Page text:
dog-potty-training

Training Your Dog to Potty in One Place

Training   June 25, 2016



Training your dog to potty in one place can be a huge advantage! No more hours spent searching for dog messes to clean up, no more endless hours outside waiting for your dog to go; the benefits are endless!


  • Designate a ‘bathroom’ area in your yard, and mark it with a white, squared off clothes line (6- 12 foot is recommended) or a tree (something to alert both you and your dog to it’s location).

  • The first portion requires you to walk your dog over to this area when it is time for them to go, via lead; show him/ her what it is you want.

  • Every time your dog goes potty in this area, reward them with a small treat, but don’t reward any acts outside of the designated area. Be consistent- EVERY TIME!


In the beginning, your pet won’t understand why they are being rewarded, or what they did to earn it; just that they did something right to make you happy with them (such is the canine thought process).

 Pay Attention


Take your dog, on a leash, directly to the designated potty area every time they need to go. If they begin to go in the house, immediately take them to the designated area (if you are able to catch it in time).

Try to monitor your dog closely during this initial training period; it’s very important that you catch as many accidents as possible! Every time your dog potties in the house, or anywhere they shouldn’t be, it reinforces the idea that they can.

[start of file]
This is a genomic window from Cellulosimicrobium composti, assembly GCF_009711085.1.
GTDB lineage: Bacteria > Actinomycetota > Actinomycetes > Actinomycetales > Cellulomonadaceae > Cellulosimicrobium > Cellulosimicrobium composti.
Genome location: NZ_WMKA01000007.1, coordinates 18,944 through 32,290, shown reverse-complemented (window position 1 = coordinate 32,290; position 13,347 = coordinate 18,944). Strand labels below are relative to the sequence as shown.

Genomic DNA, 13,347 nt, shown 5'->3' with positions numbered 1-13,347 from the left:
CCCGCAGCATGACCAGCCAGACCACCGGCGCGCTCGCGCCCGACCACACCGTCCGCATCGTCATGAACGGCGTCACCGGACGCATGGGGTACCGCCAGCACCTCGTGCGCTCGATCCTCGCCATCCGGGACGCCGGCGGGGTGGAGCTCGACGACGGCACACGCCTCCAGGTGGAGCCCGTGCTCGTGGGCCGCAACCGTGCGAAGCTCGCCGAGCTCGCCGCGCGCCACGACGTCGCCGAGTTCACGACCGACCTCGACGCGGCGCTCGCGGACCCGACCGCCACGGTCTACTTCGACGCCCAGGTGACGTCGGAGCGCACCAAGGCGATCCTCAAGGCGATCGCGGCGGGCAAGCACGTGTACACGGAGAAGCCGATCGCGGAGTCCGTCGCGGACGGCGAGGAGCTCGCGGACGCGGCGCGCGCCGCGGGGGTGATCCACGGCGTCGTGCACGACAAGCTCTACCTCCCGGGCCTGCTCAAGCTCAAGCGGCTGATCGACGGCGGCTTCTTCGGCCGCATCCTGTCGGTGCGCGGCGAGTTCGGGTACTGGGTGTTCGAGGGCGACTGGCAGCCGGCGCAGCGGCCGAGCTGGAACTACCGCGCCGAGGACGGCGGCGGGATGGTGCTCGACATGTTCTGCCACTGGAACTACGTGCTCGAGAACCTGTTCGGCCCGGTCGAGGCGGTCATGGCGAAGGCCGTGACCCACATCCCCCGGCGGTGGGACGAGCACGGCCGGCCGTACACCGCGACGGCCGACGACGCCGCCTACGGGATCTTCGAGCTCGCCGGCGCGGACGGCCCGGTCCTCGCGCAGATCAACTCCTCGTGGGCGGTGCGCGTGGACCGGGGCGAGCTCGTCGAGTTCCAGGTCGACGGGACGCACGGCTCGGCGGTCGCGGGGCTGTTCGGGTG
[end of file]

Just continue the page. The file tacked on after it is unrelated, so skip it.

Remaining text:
Correct undesired mistakes with direct eye contact and a stern ‘No’, but it’s not a good idea to go beyond that. Losing your temper and yelling will cause more anxiety than needed, and anything physical could induce fear.
 You should NEVER correct your dog with a physical reprimand!

 potty-training-puppy

From a Dog’s Point of View


Eventually, however, they will certainly catch on. See, from their point of view, they need to successfully potty in this area to earn that reward from you they enjoy so much; it is a very straightforward and rational way of thinking.

This is actually the exact same basic ideology nearly every reward- based trainer today uses, whether they realize it or not. Reward the dog for desired behavior, and eventually they will begin to expect and desire the reward; this is their driving force to perform.

For the Genius Dogs


In my opinion, all dogs are extremely intelligent animals. However, some dogs were selectively bred to perform more complex tasks than others, and thus tend to catch on to things you may not expect a bit quicker than other breeds. Border Collies or German Shepherds, for example, are highly intelligent dog breeds.

That being said, it’s possible your dog may not really have to go at all, but realize you will reward them if they go out to a particular spot.

If your dog doesn’t go to the bathroom, don’t reward them. If they urinate just enough to get your attention, don’t reward them.

Operant Conditioning


Operant Conditioning

In psychological terms, you’re training through ‘Operant Conditioning’, a theory conceived by psychologist B. F. Skinner. Skinner believed that the best way to understand behavior was to look at the causes of a behavior, and its’ consequences; he set out to identify the processes which made certain behaviors more likely to occur.Operants can be described as ‘initial actions that have an effect on the surrounding environment.

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